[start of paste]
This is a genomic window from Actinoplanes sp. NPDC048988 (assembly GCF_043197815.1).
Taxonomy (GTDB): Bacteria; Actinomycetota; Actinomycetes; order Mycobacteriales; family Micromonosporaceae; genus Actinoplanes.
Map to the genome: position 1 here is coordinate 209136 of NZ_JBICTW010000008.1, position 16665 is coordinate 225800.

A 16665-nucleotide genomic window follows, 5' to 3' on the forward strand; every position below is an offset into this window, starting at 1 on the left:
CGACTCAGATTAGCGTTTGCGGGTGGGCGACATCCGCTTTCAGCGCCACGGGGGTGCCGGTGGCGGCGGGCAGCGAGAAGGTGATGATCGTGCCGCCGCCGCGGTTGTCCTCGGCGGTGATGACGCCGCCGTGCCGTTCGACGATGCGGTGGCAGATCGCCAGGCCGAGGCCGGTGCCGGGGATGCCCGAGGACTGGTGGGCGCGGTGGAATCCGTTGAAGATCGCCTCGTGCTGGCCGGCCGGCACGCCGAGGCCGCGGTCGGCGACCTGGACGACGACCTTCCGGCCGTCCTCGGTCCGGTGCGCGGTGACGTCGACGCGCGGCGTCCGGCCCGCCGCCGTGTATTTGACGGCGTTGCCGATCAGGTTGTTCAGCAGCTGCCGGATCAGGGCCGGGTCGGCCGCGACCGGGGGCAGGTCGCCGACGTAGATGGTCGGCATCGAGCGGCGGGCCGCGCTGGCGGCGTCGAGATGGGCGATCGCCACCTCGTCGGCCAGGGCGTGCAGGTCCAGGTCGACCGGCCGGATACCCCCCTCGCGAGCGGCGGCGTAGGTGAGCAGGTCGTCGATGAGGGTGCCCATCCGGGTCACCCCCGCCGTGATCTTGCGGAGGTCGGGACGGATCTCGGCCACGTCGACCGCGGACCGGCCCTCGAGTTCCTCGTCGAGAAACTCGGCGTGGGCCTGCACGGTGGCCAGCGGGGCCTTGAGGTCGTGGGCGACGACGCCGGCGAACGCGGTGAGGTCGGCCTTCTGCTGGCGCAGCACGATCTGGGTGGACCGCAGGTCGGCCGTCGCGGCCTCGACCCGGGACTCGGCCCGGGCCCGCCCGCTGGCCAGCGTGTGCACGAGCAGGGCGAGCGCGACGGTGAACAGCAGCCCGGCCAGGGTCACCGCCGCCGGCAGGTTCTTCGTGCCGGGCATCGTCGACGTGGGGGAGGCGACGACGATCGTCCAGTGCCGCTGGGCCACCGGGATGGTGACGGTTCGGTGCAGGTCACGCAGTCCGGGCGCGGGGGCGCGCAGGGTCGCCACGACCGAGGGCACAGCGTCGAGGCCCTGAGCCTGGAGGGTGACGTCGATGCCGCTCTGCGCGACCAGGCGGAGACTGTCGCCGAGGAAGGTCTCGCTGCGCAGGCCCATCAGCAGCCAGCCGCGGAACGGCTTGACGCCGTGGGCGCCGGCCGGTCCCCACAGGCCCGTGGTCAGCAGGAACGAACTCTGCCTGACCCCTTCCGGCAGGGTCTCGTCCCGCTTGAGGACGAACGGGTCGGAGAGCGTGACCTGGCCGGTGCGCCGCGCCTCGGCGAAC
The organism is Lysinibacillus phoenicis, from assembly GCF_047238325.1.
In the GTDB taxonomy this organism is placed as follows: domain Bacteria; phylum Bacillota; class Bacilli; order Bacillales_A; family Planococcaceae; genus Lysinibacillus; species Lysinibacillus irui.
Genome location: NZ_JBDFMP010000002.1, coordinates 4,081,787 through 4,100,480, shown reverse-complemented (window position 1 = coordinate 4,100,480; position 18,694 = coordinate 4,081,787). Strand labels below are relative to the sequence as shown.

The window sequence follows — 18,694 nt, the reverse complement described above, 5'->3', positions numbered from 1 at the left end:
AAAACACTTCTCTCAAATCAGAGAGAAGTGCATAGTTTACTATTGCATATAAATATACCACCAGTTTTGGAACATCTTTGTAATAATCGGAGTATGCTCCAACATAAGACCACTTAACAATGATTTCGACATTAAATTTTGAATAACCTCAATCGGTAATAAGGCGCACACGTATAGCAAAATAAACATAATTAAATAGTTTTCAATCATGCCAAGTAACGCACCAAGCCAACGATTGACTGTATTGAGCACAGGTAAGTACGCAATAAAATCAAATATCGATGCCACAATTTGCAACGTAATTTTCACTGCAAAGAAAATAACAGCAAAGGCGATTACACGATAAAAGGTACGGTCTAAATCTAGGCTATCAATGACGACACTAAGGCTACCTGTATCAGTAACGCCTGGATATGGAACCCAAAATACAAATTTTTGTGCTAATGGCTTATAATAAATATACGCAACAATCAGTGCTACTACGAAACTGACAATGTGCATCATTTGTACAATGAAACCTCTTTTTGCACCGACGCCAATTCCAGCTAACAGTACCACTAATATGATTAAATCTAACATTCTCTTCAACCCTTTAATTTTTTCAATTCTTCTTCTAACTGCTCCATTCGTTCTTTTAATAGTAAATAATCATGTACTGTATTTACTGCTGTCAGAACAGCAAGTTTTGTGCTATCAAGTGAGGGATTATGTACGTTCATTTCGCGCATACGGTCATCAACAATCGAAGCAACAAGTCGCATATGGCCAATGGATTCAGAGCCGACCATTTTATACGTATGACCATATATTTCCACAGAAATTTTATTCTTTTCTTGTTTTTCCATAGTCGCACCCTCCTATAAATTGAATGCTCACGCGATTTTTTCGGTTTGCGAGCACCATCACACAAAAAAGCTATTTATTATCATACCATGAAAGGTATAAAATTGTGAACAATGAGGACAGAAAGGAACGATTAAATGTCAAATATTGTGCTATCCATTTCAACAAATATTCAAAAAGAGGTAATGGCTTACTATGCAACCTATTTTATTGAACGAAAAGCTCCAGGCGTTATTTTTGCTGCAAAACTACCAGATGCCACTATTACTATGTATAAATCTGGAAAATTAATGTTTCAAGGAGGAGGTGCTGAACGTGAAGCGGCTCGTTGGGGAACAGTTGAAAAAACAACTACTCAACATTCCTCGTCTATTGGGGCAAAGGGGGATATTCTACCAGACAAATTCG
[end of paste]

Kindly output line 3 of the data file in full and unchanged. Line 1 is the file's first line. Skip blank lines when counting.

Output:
Map to the genome: position 1 here is coordinate 209136 of NZ_JBICTW010000008.1, position 16665 is coordinate 225800.